Another terminal

Print edition : December 16, 2005

Kolkata, which has had the disadvantage of the lack of an additional railway station, will soon have one at Chitpur in the centre of the city.

An artist's impression of Chitpur station.-

AFTER more than 100 years of service to the Indian Railways, Howrah and Sealdah stations have reached saturation point, and the need for an additional station for Kolkata is acute. The solution to the problem is the proposed new terminal at Chitpur in central Kolkata. "The Chitpur terminal will not only take considerable load off Howrah and Sealdah but also be convenient for a large section of people in a city that is expanding rapidly," Shyam Kumar, General Manager, Eastern Railway, told Frontline.

Howrah station, which started functioning in 1854, had only two pairs of trains originating from it; it runs 297 pairs of trains now, including express, passenger and suburban local trains. With 21 existing platforms and two more coming up in the next six months, Howrah has reached its capacity. The situation is the same with Sealdah; built in 1869, the station now runs 311 pairs of trains from 17 platforms. Other than to decongest Howrah and Sealdah stations, the objectives of the proposed terminal are to provide additional trains to the city and connections from the city to stations that are not connected directly to it.

The decision to build a terminal at Chitpur came after a lot of deliberation and a process of elimination. Different locations were suggested for the station site. Three years ago, Majerhat was suggested as a possible location. The idea was shelved owing to technical difficulties involving the construction of a bridge over the Hooghly river from Bauria to Budge Budge. Then there was Shalimar, in Howrah district, which was already a goods terminal operating under the South Eastern Railway. In fact, a passenger service on a trial basis was also started from there through two pairs of trains. But the project could not take off owing to certain problems relating to infrastructure and the considerable distance of the terminal from Kolkata proper.

Chitpur was decided upon finally and approved by the Railway Ministry in 2003-04. Certain inherent advantages helped in the selection of this place. Other than being located in the heart of Kolkata, Chitpur has already functioned as an important rail yard for around a century. Moreover, unlike in the case of Majerhat and Shalimar, the huge property in and around the place belongs to the Railways. The proposal has been accepted by the Kolkata Metropolitan Development Authority (KMDA), and on May 15, 2003, West Bengal Chief Minister Buddhadeb Bhattacharjee laid the foundation stone for the project.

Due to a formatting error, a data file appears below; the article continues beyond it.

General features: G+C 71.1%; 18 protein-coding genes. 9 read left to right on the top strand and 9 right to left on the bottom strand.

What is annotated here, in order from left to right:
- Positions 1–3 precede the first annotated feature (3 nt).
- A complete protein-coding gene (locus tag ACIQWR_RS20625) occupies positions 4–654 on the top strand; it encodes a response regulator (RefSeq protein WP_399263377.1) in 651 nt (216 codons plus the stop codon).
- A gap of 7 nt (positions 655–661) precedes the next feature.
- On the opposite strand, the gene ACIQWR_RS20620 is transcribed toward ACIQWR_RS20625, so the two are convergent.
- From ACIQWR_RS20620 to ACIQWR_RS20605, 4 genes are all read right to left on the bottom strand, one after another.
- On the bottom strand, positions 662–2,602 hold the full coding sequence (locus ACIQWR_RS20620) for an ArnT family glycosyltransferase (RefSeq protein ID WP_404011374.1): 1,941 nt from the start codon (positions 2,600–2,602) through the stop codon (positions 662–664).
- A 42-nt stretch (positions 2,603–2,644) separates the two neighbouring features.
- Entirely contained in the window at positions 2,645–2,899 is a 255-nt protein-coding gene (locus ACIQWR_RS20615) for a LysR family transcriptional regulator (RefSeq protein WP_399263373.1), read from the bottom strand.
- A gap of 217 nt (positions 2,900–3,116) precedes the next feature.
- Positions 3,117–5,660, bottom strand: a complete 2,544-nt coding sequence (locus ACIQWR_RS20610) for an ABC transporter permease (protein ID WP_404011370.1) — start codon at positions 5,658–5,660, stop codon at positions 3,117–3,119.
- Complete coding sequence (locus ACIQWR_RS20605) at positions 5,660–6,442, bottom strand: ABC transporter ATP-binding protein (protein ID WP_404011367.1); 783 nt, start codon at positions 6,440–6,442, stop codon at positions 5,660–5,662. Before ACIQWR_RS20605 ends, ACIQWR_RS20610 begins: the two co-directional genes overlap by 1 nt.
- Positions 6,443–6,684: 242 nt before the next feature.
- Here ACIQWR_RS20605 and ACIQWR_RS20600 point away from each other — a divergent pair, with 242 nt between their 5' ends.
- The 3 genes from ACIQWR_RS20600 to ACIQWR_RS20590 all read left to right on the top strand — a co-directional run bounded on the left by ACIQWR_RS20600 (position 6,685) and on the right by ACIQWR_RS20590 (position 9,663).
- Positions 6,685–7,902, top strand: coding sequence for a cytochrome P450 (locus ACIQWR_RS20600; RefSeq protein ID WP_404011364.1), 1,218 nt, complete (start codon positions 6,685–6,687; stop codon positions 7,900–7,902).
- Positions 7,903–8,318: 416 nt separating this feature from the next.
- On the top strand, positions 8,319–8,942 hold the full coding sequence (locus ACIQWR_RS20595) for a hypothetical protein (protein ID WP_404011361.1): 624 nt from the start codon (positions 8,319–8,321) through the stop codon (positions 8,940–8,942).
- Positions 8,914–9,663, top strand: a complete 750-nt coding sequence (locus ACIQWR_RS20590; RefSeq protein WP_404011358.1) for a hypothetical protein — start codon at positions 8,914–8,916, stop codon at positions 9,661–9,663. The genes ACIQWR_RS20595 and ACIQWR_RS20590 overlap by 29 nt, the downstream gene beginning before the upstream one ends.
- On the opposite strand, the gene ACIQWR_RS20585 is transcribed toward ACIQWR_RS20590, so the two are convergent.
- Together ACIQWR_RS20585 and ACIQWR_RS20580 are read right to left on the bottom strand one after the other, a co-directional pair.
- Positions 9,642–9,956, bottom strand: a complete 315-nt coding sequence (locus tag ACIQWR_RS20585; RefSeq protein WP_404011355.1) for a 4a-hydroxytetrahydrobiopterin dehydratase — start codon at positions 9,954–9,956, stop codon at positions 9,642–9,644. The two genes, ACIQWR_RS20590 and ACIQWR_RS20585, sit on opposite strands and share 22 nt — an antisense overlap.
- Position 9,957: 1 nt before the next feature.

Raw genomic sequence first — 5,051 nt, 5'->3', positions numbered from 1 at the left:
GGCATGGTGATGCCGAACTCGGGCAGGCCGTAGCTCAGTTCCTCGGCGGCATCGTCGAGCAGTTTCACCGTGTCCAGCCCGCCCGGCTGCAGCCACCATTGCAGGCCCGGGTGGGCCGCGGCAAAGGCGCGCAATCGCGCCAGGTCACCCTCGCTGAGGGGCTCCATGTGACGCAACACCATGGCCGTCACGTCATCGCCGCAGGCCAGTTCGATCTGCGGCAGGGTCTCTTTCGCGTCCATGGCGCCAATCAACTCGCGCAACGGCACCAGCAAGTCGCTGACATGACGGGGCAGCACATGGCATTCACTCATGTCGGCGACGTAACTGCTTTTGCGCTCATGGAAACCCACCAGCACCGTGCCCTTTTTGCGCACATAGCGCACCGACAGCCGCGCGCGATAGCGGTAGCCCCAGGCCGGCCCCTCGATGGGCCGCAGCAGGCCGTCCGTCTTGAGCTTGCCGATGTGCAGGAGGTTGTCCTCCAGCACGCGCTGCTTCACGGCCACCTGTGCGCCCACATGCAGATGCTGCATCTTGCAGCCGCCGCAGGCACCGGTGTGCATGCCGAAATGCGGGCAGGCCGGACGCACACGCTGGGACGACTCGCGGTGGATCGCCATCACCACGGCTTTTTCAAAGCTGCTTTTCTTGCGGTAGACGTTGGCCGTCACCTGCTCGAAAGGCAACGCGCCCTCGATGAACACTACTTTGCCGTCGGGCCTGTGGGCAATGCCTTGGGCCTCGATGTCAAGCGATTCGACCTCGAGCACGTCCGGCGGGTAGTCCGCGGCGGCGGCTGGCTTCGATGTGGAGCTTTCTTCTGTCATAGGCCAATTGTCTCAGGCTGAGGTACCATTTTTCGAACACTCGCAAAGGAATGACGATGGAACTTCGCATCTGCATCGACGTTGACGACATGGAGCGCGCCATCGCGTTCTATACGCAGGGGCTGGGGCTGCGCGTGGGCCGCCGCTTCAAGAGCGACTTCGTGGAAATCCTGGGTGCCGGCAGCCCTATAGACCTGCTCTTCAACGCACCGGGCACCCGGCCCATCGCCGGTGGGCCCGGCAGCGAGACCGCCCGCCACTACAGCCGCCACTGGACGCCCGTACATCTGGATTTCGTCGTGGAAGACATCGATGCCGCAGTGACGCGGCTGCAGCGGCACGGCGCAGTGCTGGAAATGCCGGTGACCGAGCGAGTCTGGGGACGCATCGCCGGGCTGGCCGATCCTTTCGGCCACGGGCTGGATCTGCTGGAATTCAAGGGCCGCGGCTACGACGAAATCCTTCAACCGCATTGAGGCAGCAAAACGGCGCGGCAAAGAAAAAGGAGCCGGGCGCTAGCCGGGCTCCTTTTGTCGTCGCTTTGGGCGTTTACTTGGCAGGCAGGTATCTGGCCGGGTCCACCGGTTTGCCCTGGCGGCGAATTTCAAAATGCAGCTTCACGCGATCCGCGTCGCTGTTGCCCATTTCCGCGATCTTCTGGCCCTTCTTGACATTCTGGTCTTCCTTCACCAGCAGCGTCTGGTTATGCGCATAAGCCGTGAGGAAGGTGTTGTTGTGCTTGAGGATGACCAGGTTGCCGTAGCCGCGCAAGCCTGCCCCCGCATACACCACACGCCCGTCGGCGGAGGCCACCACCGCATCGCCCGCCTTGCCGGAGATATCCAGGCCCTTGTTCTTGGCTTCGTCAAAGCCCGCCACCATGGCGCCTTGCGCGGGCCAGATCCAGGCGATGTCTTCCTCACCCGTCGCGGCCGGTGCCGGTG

To build the new passenger terminal, the Eastern Railway closed down Chitpur's Ultadanga Coal Yard and constructed three separate DD (Direct Delivery) lines to facilitate off-load of inward traffic directly to road vehicles. At a total project cost of Rs.90.54 crores, the project is being executed in two phases. Facilities to be provided in the first phase include commissioning of the station building to handle three platforms and 20 pairs of long-distance trains with ancillary activities by the Railways and development of approach roads by the State government. Apart from this, three passenger platforms will be commissioned, as well as three DD lines and one Deep Pit. The first phase of the project is to be completed by early next year. The scheduled date for the completion of the second phase is January 2007.

Says Soumitro Majumdar, Chief Public Relations Officer, Eastern Railway: "Initially five trains will be directed from Howrah and Sealdah to Chitpur to run from two platforms of the new terminal." The final aim is to run 25 pairs of mail and express trains from five platforms in the next few years. To provide better suburban and urban communication, there are plans to run 20 pairs of EMU (electric multiple unit) trains and 10 pairs of local circular railway trains from the Chitpur terminal. Further, the authorities of Eastern and South Eastern Railways have joined heads to explore the possibility of an alternative route to South India. So far, there are no trains to South India originating from Kolkata proper. (Howrah, on the other side of the Hooghly, is not administratively part of Kolkata.) "With this new terminal coming up, the possibilities of expanding the railways in Kolkata are immense. Where all other major cities, including New Delhi, Mumbai and Chennai, have more than two stations, Kolkata has for long been lagging behind. The Chitpur terminal will set it right," said Shyam Kumar.

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